“Sweetheart, we could strip out everything and start fresh, maintain the look outside. Go modern minimalist on the inside. White walls. Black and gray furniture. It would be so open and airy.”
Modern minimalist? Something died inside Kincaid. “You can’t be serious,” she blurted out.
Something died inside me, too, as I read these lines in Roni Loren’s romance novel The One for You. The first speaker, an Austin architect, wants to turn a gorgeous, needs-work farmhouse in Texas wine country into an urban loft. Clearly the only reasonable thing for the book’s heroine to do is buy it out from under him, protecting the house’s good bones from going the way of every fixer-upper in Waco. And thank goodness for that. I wish more characters in romance novels had Kincaid’s backbone, interiors-wise.
Romance has a serious décor problem. Contemporary romance novels, my pandemic escape of choice, provide a wide variety of settings, pairings, relationship dynamics, and even kinks. But the world of romance has settled, it seems, on a default style of interior design for its heroes. Every time I read about yet another “modern minimalist” living room—let’s just say it kills the mood.
While most romances specify their protagonists’ hair and eye color, there’s typically a scrim of haziness about their exact appearance. That haziness allows the reader to project their own particular preferences onto the love interest. Tall, dark, and handsome means different things to different people, after all.
That vagueness sharpens to precision, though, when it comes to other character-defining matters of taste. Food romances get down to recipe-level detail about their protagonists’ gustatory preferences. In rock star and motorcycle club romances, readers are treated to detailed descriptions of the protagonists’ ink. And yet, time and again, when a protagonist walks in the door of the man’s apartment after a date, the scene is the same: one big room with a sectional, a wall-mounted TV, and a scenic view of some location-appropriate body of water.
Drew, the object of affection in Jasmine Guillory’s The Wedding Date, has the textbook version (he’s on the Pacific in Santa Monica):
After he opened the door, she walked inside to see big windows, white walls, chrome appliances, and black-and-white prints everywhere. She dropped her tote bag next to the gray couch and looked around for a place to put the tacos.
So does Brett, Prince Charming in K.A. Tucker’s modern day Cinderella story Until It Fades (he’s on the Schuylkill in Philadelphia):
The main area is open with a high ceiling over the living room. A loft overlooks us, with an industrial-looking set of metal stairs leading up. Everything is light—white walls with only two pictures hanging on them, soft gray curtains to block out an impressive view of the river, should they be pulled closed. To be honest, it looks like Brett just moved in.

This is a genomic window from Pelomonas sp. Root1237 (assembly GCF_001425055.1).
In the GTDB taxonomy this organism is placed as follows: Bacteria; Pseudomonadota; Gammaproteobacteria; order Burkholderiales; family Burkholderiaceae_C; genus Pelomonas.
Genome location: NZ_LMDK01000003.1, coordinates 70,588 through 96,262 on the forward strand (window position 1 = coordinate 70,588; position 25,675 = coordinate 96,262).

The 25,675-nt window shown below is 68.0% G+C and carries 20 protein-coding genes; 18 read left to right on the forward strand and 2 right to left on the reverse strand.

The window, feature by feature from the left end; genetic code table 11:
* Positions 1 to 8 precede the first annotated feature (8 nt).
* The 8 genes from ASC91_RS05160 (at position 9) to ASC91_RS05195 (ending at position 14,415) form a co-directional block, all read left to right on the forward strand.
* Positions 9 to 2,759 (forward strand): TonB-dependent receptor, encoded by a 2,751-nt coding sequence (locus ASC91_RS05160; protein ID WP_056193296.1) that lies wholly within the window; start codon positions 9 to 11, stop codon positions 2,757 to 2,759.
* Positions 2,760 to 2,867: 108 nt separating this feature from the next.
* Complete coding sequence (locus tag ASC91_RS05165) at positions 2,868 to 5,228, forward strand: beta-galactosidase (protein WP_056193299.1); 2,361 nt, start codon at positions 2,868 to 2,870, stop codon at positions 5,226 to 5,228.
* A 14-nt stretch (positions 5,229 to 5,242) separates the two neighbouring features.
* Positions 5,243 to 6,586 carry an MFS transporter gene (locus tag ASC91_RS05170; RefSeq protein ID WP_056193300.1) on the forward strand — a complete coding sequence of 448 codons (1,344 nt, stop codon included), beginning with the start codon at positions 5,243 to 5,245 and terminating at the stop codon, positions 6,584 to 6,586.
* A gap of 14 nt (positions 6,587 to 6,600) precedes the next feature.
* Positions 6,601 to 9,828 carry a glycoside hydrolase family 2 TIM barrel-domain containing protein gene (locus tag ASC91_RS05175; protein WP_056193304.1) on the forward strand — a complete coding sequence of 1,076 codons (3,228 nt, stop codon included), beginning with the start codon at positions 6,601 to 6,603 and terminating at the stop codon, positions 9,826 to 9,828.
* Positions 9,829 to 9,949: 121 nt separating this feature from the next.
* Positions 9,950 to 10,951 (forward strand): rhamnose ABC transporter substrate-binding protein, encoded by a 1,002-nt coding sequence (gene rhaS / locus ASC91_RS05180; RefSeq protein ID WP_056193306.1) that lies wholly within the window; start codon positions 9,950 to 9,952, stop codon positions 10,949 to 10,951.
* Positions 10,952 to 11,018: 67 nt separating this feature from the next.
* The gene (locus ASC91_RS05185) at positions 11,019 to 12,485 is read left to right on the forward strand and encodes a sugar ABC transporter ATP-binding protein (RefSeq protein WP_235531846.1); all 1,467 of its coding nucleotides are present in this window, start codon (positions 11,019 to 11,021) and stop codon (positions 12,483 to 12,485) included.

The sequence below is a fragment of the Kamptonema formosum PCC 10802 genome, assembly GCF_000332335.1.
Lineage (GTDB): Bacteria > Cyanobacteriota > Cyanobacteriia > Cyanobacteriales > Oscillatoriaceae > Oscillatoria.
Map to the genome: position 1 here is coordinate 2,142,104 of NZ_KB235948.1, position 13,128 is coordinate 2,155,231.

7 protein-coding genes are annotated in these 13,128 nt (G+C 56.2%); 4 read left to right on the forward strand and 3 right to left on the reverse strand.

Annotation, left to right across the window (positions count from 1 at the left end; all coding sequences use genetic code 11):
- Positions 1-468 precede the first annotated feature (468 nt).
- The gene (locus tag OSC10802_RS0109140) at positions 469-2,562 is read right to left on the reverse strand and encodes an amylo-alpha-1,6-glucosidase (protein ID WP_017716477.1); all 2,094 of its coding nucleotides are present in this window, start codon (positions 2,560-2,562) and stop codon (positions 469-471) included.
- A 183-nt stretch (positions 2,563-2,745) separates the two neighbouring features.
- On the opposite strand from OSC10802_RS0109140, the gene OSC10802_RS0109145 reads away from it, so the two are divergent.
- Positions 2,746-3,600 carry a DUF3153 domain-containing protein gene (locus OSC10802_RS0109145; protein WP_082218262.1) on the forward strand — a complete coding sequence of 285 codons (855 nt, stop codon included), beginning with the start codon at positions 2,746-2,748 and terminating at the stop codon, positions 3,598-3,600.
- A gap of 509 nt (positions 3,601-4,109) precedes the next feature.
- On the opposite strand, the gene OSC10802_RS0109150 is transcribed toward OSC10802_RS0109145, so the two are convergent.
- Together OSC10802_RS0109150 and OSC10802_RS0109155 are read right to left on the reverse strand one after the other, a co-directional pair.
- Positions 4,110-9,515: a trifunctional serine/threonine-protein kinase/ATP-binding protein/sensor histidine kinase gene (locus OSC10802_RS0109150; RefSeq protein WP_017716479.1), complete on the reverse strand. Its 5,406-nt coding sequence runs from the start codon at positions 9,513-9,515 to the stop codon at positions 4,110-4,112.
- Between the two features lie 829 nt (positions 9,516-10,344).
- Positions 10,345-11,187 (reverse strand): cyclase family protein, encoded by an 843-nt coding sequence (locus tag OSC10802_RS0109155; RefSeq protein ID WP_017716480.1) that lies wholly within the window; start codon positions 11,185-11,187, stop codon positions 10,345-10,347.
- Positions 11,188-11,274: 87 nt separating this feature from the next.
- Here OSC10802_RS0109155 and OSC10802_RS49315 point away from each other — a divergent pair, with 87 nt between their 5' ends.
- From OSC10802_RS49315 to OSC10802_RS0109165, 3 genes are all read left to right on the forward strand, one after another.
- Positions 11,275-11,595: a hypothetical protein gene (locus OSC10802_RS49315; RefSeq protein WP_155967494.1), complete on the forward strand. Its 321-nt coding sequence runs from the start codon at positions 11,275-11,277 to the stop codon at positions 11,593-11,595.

So does Wes, one of the two hockey-playing leads of Sarina Bowen and Elle Kennedy’s gay romance, Him (he’s on the lakefront in Toronto):
I turn away from the window to study the huge open-concept room. The apartment isn’t furnished, but I can already imagine how it would look with furniture. Leather couch and massive flat screen in the living area. A dining room table. Some tall stools for the eat-in breakfast counter.
The 1 percent version, as seen in Alexis Hall’s How to Bang a Billionaire, has more textiles but is still pretty bland (he’s on Hyde Park in London).
Holy fuck, it looked like a picture in a magazine. Beautiful in this totally unreal way. Everything was marble and granite and silk and … designed. In these somehow extravagantly muted colors, taupe and cream and pearl gray. I was lowering the value of the place just by being there. …
So much … gleaminess. And the sense of space. I think they called it lateral living or something. For people too rich for, like, rooms.
“People too rich for, like, rooms,” as Hall’s mouthy narrator Arden St. Ives so aptly puts it, gets to the heart of romance heroes’ whole nonaesthetic aesthetic, which impresses through sprawl rather than any stamp of personality. What Roni Loren’s Kincaid and I see as a deal-breaker, far too many romance protagonists see as a challenge: If his house is chilly, he just needs me to warm up his living room—and his heart.
The words “open concept” offer a clue as to why so many authors consider square footage sufficiently seductive. “Open concept” has its origins in Canada, where some of the most popular early HGTV renovation shows were filmed. Hosts adopted it over the American “open plan” and the term—like the gung-ho, let’s-strip-out-everything approach to renovation—spread from there. Critics have been questioning the open plan’s suitability for family life for the past couple of years; the pandemic has only put the need for rooms into starker relief.
But it is no coincidence that it is the male protagonists in these books that have bought into the open plan. When New York Times contributor Ronda Kaysen discussed HGTV on NPR in 2019, she revealed a reason behind the network’s devotion to kitchen-dining-living rooms: Men love demo. “Dudes will only watch HGTV if there’s sledgehammers,” she said. Big spaces are a symbol of masculinity—a representation, like that big TV and big sofa, of other things men would like you to assume are big.